“Before Marla passed away, we visited her at her home and decided to create a scholarship for the College of Nursing, regardless of the outcome of her illness,” Ellis Coutee said.  “She had strong feelings about her faith. She was a devout Catholic and we decided to give preference to Catholic students, as well as preference to students who want to become registered nurses and do what Marla did.”

For more information on the scholarships or to make a contribution, call the Northwestern State Alumni Center at (318) 357-4414 or visit northwesternalumni.com.

by Leah Jackson, Northwestern State University

Pumpkin Patch

October brings a stunning spray of orange that covers the lawn of Mary, Queen of Peace Church in South Bossier. The parishioners of Mary, Queen of Peace, under the leadership of Deacon Michael Straub, are hosting the 3rd annual Pumpkin Patch in an effort to support the church’s various youth programs.

Fellowship abounds as community members pile in and peruse the patch for that perfect, picturesque pumpkin. Please consider visiting our patch if it’s a pumpkin you are pondering. We are located on Barksdale Blvd., five miles south of the Jimmie Davis Highway in Bossier City. We would love to help you and appreciate you helping our youth! We will be in place for the duration of October, even through Halloween evening.

And don’t forget our Pumpkin Patch Carnival on Saturday, October 26th from 5:00 to 8:00 p.m., only $3 admission for all the trunk or treating, gaming and playing the children can stand. We will also have burgers and hot dogs, cotton candy and other goodies. Enjoy all the fun activities and be sure to visit our new craft booth for interesting gift ideas. Come join us for the annual fun, and don’t forget to wear your costumes!

For more information, please call the Mary, Queen of Peace Church Office at 318-752-5971.

by Donna Grimaldi

Catholic Center Houses Historic Statues

Sacred Heart of Jesus statue

The diocese has acquired many donations of statues, framed prints and works of art depicting religious scenes or individuals honored by the Church.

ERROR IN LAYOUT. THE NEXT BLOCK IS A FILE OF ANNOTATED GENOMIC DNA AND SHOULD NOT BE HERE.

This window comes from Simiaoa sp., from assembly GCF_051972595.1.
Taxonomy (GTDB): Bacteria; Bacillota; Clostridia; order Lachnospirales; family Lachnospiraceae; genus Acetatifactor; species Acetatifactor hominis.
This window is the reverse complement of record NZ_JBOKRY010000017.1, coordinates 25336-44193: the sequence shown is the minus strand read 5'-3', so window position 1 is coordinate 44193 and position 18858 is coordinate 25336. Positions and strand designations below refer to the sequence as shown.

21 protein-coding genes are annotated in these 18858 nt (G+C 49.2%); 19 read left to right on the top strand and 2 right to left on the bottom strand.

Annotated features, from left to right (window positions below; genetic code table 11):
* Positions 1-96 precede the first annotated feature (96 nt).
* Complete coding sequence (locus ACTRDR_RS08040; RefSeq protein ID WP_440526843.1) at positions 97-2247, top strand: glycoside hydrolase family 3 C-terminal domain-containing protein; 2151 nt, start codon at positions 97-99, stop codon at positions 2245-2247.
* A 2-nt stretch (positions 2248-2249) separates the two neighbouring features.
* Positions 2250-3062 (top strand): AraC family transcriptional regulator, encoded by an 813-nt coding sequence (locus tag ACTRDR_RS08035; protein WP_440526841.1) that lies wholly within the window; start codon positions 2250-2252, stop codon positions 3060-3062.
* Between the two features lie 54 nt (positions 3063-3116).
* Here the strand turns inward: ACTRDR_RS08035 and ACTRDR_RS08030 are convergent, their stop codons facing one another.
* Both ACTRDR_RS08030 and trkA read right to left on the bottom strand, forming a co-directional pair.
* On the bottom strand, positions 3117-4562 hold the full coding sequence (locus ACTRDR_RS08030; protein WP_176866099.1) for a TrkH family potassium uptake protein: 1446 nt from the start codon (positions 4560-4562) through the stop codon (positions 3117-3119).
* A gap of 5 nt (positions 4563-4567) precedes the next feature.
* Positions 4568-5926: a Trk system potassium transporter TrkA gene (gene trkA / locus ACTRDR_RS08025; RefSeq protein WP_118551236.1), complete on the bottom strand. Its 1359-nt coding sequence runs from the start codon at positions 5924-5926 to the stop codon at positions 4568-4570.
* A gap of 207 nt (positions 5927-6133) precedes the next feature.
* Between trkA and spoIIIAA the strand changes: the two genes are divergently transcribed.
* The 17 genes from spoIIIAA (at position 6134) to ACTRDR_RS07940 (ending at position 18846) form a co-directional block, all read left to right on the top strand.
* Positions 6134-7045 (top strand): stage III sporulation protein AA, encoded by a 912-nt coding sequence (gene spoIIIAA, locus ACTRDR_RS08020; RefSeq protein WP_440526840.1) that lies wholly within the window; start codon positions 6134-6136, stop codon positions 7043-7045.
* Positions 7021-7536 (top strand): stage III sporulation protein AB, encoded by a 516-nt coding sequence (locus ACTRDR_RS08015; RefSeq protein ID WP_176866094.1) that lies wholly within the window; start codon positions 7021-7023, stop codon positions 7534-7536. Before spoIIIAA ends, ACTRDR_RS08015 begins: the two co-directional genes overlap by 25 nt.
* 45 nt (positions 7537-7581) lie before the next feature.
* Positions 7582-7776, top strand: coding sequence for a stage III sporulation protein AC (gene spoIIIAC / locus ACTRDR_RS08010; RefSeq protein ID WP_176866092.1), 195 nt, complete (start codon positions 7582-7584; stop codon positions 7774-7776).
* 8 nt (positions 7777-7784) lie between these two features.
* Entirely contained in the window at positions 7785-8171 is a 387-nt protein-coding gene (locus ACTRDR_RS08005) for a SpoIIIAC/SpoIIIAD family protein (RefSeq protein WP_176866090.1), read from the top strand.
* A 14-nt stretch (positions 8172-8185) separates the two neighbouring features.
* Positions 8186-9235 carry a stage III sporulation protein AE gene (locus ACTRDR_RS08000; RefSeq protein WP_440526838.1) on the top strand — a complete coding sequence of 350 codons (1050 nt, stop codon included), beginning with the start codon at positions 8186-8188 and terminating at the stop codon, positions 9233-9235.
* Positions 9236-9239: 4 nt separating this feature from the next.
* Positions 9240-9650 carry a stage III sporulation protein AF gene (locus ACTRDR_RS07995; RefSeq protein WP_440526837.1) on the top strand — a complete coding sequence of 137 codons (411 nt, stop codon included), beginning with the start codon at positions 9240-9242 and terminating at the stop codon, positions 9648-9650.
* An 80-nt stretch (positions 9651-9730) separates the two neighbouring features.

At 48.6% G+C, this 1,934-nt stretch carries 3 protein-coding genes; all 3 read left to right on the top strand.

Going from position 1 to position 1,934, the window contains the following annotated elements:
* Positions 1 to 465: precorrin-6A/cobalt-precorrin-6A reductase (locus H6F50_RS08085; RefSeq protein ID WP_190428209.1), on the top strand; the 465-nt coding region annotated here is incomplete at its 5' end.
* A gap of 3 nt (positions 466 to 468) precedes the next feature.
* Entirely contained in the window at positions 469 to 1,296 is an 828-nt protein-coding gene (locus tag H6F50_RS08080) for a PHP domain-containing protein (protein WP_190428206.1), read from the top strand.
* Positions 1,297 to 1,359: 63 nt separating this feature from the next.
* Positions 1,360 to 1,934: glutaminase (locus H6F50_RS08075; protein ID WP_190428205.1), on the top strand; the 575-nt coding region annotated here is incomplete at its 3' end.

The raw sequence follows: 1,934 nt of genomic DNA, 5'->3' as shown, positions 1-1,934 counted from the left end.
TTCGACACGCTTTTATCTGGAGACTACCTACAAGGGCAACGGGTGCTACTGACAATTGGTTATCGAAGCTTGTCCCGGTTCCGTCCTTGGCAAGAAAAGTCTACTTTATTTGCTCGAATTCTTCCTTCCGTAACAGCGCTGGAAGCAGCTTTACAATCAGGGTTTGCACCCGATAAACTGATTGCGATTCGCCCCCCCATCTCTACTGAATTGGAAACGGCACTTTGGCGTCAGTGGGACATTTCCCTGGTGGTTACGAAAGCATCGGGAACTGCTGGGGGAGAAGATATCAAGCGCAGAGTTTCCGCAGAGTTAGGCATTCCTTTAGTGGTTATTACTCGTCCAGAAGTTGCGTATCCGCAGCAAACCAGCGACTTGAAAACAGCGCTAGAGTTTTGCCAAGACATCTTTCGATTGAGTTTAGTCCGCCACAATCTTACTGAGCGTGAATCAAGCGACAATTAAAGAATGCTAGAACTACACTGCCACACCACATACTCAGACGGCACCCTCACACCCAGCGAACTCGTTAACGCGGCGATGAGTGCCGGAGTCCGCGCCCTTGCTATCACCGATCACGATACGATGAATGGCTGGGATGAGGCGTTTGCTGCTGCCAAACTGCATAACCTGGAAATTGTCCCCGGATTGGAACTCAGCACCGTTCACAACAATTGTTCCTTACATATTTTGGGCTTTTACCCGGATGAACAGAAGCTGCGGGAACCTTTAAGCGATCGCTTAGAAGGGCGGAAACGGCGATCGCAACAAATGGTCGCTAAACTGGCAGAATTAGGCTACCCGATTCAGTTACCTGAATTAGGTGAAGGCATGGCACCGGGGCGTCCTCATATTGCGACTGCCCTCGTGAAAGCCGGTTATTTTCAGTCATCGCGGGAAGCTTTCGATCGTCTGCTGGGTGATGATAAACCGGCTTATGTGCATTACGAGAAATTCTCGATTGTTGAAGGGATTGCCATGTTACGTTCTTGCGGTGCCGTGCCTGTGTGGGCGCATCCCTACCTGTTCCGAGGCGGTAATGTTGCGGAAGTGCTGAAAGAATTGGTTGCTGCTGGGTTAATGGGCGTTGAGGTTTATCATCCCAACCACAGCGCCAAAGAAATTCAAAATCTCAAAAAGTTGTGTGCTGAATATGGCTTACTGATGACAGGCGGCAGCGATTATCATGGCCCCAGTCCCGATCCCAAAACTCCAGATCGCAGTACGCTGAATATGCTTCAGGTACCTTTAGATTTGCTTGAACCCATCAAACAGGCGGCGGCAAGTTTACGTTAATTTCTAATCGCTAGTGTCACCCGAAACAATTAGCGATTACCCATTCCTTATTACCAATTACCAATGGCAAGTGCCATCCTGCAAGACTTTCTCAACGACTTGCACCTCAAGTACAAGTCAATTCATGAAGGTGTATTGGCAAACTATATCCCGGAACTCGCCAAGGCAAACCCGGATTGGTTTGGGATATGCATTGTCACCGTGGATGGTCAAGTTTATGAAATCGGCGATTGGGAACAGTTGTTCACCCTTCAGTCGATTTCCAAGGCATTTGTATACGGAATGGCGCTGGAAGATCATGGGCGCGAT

One of the most prominent and well known statues and part of the “old St. Vincent School and Motherhouse” is the metal statue in bronze finish of the Sacred Heart of Jesus that graced the circular drive on St. Vincent Avenue. Generations of Catholics and non-Catholics alike are aware of the statue. For the last number of years the statue resided on Flournoy Lucas Road at the last location for the Convent of the Daughters of the Cross. When Sister Maria Smith and Sister Lucy Scallan moved several months ago to the Montclair Residence, “Jesus came home” – back to the circle drive in front of the present day Fairview House on Fairview Avenue where Bishop Duca and several priests of the diocese reside.

The statue of Our Lady of the Immaculate Conception that was part of the Lady of Lourdes grotto at St. Vincent Academy found a home in an inside courtyard of the Chancery Offices. We have begun to landscape this area. Another beautiful statue of the Blessed Mother depicted as Our Lady of Grace is located in the Bishop’s courtyard of the Fairview House. The pedestal is actually a marble piece from atop the marble altar at the old St. Vincent Chapel that is now at St. Elizabeth Ann Seton Church.

As you move around the building to the entrance near the Porte Cache, there is a recent addition of a marble statue of the Virgin Mary praying that was originally purchased and given as a gift to Notre Dame Academy in Shreveport by the graduating class of 1982. There are plans for a small rose garden adjacent to this area.

To the left of the Catholic Center entrance is a monument to unborn children. A dedication and blessing of this monument was held on May 4 at the Catholic Center by the Diocesan Pro-Life Council and presided over by Fr. Rothell Price. The monument consists of a granite plaque depicting the Holy Family and a plea to pray for unborn children. It was donated by Robert Pedemonti, a parishioner of St. Mary of the Pines Church.

St. Vincent de Paul statue